Kidney stone disease is a common disorder in Western countries that is associated with significant suffering, morbidity, and cost for the healthcare system. Numerous studies have demonstrated familial aggregation of nephrolithiasis and a twin study estimated the heritability to be 56%. Over the past decade, genome-wide association studies have uncovered several sequence variants that confer increased risk of common complex kidney stone disease. The first reported variants were observed at the CLDN14 locus in the Icelandic population. This finding has since been replicated in other populations. The CLDN14 gene is expressed in tight junctions of the thick ascending limb of the loop of Henle, where the protein is believed to play a role in regulation of calcium transport. More recent studies have uncovered variants at the ALPL, SLC34A1, CASR, and TRPV5 loci, the first two genes playing a role in renal handling of phosphate, while the latter two are involved in calcium homeostasis. Although genetic data have provided insights into the molecular basis of kidney stone disease, much remains to be learned about the contribution of genetic factors to stone formation. Nevertheless, the progress made in recent years indicates that exciting times lie ahead in genetic research on kidney stone disease.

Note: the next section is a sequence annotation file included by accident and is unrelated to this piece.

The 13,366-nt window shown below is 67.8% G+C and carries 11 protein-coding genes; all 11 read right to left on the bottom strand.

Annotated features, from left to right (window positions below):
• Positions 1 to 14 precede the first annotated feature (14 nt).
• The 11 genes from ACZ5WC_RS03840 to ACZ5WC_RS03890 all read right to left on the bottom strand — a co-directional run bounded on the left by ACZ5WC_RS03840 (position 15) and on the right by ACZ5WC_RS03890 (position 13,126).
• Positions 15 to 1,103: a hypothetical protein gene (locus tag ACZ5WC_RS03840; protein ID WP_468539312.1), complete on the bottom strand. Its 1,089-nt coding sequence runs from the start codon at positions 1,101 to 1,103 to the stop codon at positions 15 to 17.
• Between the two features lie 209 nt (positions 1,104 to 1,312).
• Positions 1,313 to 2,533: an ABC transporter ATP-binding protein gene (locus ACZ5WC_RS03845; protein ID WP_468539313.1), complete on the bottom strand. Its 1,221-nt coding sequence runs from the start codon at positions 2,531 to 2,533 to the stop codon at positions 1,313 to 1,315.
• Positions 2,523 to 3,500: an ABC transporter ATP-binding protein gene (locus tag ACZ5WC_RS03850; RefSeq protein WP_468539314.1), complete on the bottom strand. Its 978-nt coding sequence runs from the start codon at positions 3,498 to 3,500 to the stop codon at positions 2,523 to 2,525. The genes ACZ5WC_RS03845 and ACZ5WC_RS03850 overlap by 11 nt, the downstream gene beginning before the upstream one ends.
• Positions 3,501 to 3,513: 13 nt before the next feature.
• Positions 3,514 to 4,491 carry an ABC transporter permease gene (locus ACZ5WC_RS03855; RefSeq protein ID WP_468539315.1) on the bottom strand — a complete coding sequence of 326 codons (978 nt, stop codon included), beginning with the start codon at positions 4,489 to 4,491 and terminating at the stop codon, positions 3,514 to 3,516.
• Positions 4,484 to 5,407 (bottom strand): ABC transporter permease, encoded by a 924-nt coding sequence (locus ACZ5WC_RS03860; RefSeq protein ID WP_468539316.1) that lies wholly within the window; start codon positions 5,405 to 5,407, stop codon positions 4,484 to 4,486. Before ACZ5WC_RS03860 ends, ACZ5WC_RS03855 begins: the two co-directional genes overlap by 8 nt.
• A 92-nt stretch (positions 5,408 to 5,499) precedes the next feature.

Urolithiasis. 2018 Dec 06 [Epub ahead of print]
Runolfur Palsson, Olafur S Indridason, Vidar O Edvardsson, Asmundur Oddsson
Faculty of Medicine, School of Health Sciences, University of Iceland, Reykjavik, Iceland. ., Division of Nephrology, Internal Medicine Services, Landspitali-The National University Hospital of Iceland, Reykjavik, Iceland., Faculty of Medicine, School of Health Sciences, University of Iceland, Reykjavik, Iceland., Department of Statistics, deCODE genetics, Reykjavik, Iceland.